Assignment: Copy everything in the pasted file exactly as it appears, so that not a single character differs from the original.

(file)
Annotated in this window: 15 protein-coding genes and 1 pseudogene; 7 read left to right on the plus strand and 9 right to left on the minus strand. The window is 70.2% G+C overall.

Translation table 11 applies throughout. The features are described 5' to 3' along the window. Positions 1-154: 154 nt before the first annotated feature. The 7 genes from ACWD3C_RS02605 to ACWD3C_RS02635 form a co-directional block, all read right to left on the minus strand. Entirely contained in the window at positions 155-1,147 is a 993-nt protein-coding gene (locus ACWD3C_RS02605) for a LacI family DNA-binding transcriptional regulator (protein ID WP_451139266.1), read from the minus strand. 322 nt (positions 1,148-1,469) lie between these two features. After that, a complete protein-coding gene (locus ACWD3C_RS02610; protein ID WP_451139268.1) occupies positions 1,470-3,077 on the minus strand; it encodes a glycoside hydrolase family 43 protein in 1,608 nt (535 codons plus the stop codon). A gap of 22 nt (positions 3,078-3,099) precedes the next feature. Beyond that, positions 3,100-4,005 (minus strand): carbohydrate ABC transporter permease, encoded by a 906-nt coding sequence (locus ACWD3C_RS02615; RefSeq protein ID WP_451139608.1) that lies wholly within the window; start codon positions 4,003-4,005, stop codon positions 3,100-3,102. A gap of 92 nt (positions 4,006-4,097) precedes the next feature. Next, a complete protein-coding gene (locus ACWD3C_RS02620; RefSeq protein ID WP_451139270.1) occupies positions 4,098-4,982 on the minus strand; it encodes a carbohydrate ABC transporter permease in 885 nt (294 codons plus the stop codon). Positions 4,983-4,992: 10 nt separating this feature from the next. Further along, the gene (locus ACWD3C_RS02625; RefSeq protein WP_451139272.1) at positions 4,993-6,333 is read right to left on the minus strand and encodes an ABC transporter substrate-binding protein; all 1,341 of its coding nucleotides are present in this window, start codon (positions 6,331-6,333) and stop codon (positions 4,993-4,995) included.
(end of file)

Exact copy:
Annotated in this window: 15 protein-coding genes and 1 pseudogene; 7 read left to right on the plus strand and 9 right to left on the minus strand. The window is 70.2% G+C overall.

Translation table 11 applies throughout. The features are described 5' to 3' along the window. Positions 1-154: 154 nt before the first annotated feature. The 7 genes from ACWD3C_RS02605 to ACWD3C_RS02635 form a co-directional block, all read right to left on the minus strand. Entirely contained in the window at positions 155-1,147 is a 993-nt protein-coding gene (locus ACWD3C_RS02605) for a LacI family DNA-binding transcriptional regulator (protein ID WP_451139266.1), read from the minus strand. 322 nt (positions 1,148-1,469) lie between these two features. After that, a complete protein-coding gene (locus ACWD3C_RS02610; protein ID WP_451139268.1) occupies positions 1,470-3,077 on the minus strand; it encodes a glycoside hydrolase family 43 protein in 1,608 nt (535 codons plus the stop codon). A gap of 22 nt (positions 3,078-3,099) precedes the next feature. Beyond that, positions 3,100-4,005 (minus strand): carbohydrate ABC transporter permease, encoded by a 906-nt coding sequence (locus ACWD3C_RS02615; RefSeq protein ID WP_451139608.1) that lies wholly within the window; start codon positions 4,003-4,005, stop codon positions 3,100-3,102. A gap of 92 nt (positions 4,006-4,097) precedes the next feature. Next, a complete protein-coding gene (locus ACWD3C_RS02620; RefSeq protein ID WP_451139270.1) occupies positions 4,098-4,982 on the minus strand; it encodes a carbohydrate ABC transporter permease in 885 nt (294 codons plus the stop codon). Positions 4,983-4,992: 10 nt separating this feature from the next. Further along, the gene (locus ACWD3C_RS02625; RefSeq protein WP_451139272.1) at positions 4,993-6,333 is read right to left on the minus strand and encodes an ABC transporter substrate-binding protein; all 1,341 of its coding nucleotides are present in this window, start codon (positions 6,331-6,333) and stop codon (positions 4,993-4,995) included.